- One more way to be wrong. As the product manager, you’ll be the throat to choke for starting late. As the tester, you’ll be the throat to choke for the launch being delayed. Why open yourself up to more potential criticism?
What do you think about product management and testing? Leave a comment!
For more information on product management, read the Product Guy Daily. I publish it every morning.
Posted in Uncategorized
Tagged Agile, Best practices, Kanban, Lean, organizational behavior, prodmgmt, product management, product managers, QA, scope creep, software, strategy, testing, weird smell
I’ve been looking at what organizations should consider when adopting new technological solutions, and it got me thinking. Which factors need to be considered in the research and implementation of new customer-facing products and services? Here is a checklist that you can go through during your evaluation of new technologies:
- Will new products and services pose any risk to data security? If a user were to log in and have her personal information compromised, this would be a disaster!
- Will new technology solutions have outages? Many of today’s technologies are “up” for less than 99% of the time. Is this acceptable? Is there something else that users can use if the solution goes down?
- And will they strain other technologies we use? Some software types “sit on top of” existing systems and occasionally cause them to go down.
- Consider the performance for the product or service. Will users feel it is dramatically slower than Google or Amazon?
- Are the features going to be there on Day 1 or will users experience iterations to get to full functionality?
- Is there broken functionality in the product or service? Ownership: whose problem is it to fix? Accountability: to what extent is it our throat that is going to get choked when there is a problem?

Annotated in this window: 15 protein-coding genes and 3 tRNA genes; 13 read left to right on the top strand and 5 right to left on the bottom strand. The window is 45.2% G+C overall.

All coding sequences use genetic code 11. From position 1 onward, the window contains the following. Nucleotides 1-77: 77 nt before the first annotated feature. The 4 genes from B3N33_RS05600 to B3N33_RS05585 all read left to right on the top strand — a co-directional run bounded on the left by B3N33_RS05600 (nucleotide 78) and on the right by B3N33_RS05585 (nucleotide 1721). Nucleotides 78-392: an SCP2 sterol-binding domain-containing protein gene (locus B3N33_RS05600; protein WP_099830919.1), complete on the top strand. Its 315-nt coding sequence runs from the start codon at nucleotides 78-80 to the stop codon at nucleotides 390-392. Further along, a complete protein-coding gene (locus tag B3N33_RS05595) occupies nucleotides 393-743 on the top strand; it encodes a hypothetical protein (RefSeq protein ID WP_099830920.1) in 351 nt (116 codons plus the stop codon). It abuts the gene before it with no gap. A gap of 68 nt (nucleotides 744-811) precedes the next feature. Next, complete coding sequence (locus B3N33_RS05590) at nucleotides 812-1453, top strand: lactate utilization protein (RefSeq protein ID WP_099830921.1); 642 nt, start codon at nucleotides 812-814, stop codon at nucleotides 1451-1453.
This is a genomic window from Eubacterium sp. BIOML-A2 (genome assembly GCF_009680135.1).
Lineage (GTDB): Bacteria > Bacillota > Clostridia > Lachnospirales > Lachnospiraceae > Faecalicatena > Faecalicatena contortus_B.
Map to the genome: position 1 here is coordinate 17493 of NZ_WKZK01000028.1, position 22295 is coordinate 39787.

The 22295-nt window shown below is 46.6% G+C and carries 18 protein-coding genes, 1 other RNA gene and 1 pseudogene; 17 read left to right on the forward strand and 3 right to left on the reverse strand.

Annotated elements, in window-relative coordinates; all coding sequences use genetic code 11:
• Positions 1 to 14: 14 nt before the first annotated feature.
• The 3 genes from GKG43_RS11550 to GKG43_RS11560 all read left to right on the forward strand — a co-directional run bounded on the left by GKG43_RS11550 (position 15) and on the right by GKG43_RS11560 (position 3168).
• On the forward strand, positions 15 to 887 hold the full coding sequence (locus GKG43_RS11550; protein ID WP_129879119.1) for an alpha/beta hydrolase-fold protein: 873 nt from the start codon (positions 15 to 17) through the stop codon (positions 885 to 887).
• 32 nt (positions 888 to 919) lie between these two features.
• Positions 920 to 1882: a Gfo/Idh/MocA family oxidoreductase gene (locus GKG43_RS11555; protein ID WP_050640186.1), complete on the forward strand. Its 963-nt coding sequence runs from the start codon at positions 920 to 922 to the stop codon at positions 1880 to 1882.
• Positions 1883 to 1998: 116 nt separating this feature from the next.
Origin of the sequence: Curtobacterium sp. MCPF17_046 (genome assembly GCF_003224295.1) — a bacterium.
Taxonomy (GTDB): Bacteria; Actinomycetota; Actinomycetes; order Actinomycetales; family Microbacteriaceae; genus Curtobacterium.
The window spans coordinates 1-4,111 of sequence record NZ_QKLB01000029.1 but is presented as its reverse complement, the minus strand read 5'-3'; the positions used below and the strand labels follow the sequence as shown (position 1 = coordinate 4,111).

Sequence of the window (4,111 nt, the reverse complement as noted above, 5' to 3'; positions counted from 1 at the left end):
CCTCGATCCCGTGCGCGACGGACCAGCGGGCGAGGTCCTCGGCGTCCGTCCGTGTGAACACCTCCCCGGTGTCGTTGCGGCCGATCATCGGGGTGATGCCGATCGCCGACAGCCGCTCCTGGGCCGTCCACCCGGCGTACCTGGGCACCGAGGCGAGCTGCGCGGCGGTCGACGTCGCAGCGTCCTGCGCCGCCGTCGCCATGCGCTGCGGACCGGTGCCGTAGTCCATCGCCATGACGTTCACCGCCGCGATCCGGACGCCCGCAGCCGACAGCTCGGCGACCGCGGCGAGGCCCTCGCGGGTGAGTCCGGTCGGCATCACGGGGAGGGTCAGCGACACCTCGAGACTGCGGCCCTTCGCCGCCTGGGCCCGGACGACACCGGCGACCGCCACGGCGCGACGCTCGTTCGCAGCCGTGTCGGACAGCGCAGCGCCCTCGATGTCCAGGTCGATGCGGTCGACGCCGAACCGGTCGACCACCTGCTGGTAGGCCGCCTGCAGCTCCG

- One-size-fits-all and one-search-fits-all: should search software work out of the box for 60% of users or 99% of users? Specialists may be alienated if the general search tool is optimized for laypeople (and vice versa).
- Is a new technology-based product or service going to change the UX of other services? Major changes to your online presence have major implications for users. Even changes that are seen as very positive by most will frustrate some.
- For a potential product or service, at what point will UX assessment be possible? Can you do UX assessment before making a large investment in resources?
- Will the UX for mobile users change?
- Redesigning the user interface to incorporate a new product or service is risky, and most organizations avoid drastic changes. Look at the CNN redesign model…
Impact on employees
- What will new technology mean for existing employees’ job responsibilities? Is there currently expertise in the organization or will new positions be required? For those affected, will their other job responsibilities be lessened or changed?
- Will the implementation of new products and services open doors for collaboration with other organizations? Could nearby organizations share costs with us? Do we want to work with those guys?
Resource usage patterns
- Will new products and services change the current usage of your organization’s resources? Will end users incur the extra costs?
- Where does new technology live? The days of organizations having to buy/lease/maintain servers are coming to an end. Software companies offer SaaS solutions. Cloud companies like AWS can cheaply offer huge amounts of virtualized space. Due to cloud computing, initial development investments can be $$$, instead of $$$$.
- How do potential new products and services address your organization’s priorities?
- What is a new technology’s impact on ideal of being green? Is there a reduction in data usage? Does the fact that someone else is hosting it make it green?
- Will new technologies remain sustainable? Sure, we can afford to have them now, but what about ten years from now? If organizational priorities change in a few years, will we still be locked into supporting the product or service?
- Will new technologies be scalable as usage grows?
- Will new technologies be scalable as the organization grows?
Getting the word out
- So let’s say we did implement a new technology-based product or service…how would we tell people about it? What is the marketing strategy?
What other factors should an organization consider? Leave a comment!
Posted in Uncategorized
Tagged Best practices, Cloud computing, CNN, collaboration, customer-facing products, features, functionality, green technology, hosting, Marketing, Mobile web design, performance, product marketing, risk assessment, risk management, SaaS, scalability, security, software, stability, strategy, sustainability, system analysis, technology, User interface, user-centered design, UX